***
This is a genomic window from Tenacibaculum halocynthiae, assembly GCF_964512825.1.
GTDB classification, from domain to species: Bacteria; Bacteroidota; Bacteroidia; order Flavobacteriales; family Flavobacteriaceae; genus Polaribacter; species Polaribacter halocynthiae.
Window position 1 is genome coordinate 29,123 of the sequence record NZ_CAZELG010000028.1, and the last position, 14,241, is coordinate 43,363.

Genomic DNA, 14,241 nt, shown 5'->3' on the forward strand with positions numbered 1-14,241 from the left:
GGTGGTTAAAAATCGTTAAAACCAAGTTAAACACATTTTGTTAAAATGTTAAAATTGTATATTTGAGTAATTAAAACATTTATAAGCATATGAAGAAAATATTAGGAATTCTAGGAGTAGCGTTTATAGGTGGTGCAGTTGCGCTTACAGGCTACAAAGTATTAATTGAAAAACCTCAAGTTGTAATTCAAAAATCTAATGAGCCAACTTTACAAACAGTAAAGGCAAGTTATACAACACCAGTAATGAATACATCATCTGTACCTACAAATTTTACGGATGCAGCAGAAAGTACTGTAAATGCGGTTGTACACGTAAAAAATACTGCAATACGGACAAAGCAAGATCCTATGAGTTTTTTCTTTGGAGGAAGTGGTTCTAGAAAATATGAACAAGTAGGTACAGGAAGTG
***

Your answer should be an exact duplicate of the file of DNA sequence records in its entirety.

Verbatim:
This is a genomic window from Tenacibaculum halocynthiae, assembly GCF_964512825.1.
GTDB classification, from domain to species: Bacteria; Bacteroidota; Bacteroidia; order Flavobacteriales; family Flavobacteriaceae; genus Polaribacter; species Polaribacter halocynthiae.
Window position 1 is genome coordinate 29,123 of the sequence record NZ_CAZELG010000028.1, and the last position, 14,241, is coordinate 43,363.

Genomic DNA, 14,241 nt, shown 5'->3' on the forward strand with positions numbered 1-14,241 from the left:
GGTGGTTAAAAATCGTTAAAACCAAGTTAAACACATTTTGTTAAAATGTTAAAATTGTATATTTGAGTAATTAAAACATTTATAAGCATATGAAGAAAATATTAGGAATTCTAGGAGTAGCGTTTATAGGTGGTGCAGTTGCGCTTACAGGCTACAAAGTATTAATTGAAAAACCTCAAGTTGTAATTCAAAAATCTAATGAGCCAACTTTACAAACAGTAAAGGCAAGTTATACAACACCAGTAATGAATACATCATCTGTACCTACAAATTTTACGGATGCAGCAGAAAGTACTGTAAATGCGGTTGTACACGTAAAAAATACTGCAATACGGACAAAGCAAGATCCTATGAGTTTTTTCTTTGGAGGAAGTGGTTCTAGAAAATATGAACAAGTAGGTACAGGAAGTG